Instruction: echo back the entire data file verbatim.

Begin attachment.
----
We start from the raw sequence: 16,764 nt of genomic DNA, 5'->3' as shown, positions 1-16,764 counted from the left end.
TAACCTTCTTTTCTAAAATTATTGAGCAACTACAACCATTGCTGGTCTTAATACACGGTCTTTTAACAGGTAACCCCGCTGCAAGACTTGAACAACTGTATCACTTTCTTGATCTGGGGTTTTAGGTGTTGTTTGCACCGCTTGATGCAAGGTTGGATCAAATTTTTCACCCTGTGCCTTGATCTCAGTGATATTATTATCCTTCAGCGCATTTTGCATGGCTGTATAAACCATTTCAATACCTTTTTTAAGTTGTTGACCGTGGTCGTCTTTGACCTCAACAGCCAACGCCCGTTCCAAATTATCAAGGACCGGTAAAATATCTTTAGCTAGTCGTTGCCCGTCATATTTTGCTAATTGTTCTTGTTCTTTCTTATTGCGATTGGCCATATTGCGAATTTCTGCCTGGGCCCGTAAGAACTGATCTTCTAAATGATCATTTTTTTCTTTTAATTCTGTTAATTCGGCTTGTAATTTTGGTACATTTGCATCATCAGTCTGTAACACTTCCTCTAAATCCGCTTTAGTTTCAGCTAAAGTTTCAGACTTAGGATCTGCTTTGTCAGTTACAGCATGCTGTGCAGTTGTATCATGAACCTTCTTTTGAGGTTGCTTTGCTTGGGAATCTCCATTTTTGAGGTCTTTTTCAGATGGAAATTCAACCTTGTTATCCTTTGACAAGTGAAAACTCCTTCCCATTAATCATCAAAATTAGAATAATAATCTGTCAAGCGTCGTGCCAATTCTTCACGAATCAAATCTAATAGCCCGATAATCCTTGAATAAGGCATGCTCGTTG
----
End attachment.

We start from the raw sequence: 16,764 nt of genomic DNA, 5'->3' as shown, positions 1-16,764 counted from the left end.
TAACCTTCTTTTCTAAAATTATTGAGCAACTACAACCATTGCTGGTCTTAATACACGGTCTTTTAACAGGTAACCCCGCTGCAAGACTTGAACAACTGTATCACTTTCTTGATCTGGGGTTTTAGGTGTTGTTTGCACCGCTTGATGCAAGGTTGGATCAAATTTTTCACCCTGTGCCTTGATCTCAGTGATATTATTATCCTTCAGCGCATTTTGCATGGCTGTATAAACCATTTCAATACCTTTTTTAAGTTGTTGACCGTGGTCGTCTTTGACCTCAACAGCCAACGCCCGTTCCAAATTATCAAGGACCGGTAAAATATCTTTAGCTAGTCGTTGCCCGTCATATTTTGCTAATTGTTCTTGTTCTTTCTTATTGCGATTGGCCATATTGCGAATTTCTGCCTGGGCCCGTAAGAACTGATCTTCTAAATGATCATTTTTTTCTTTTAATTCTGTTAATTCGGCTTGTAATTTTGGTACATTTGCATCATCAGTCTGTAACACTTCCTCTAAATCCGCTTTAGTTTCAGCTAAAGTTTCAGACTTAGGATCTGCTTTGTCAGTTACAGCATGCTGTGCAGTTGTATCATGAACCTTCTTTTGAGGTTGCTTTGCTTGGGAATCTCCATTTTTGAGGTCTTTTTCAGATGGAAATTCAACCTTGTTATCCTTTGACAAGTGAAAACTCCTTCCCATTAATCATCAAAATTAGAATAATAATCTGTCAAGCGTCGTGCCAATTCTTCACGAATCAAATCTAATAGCCCGATAATCCTTGAATAAGGCATGCTCGTTG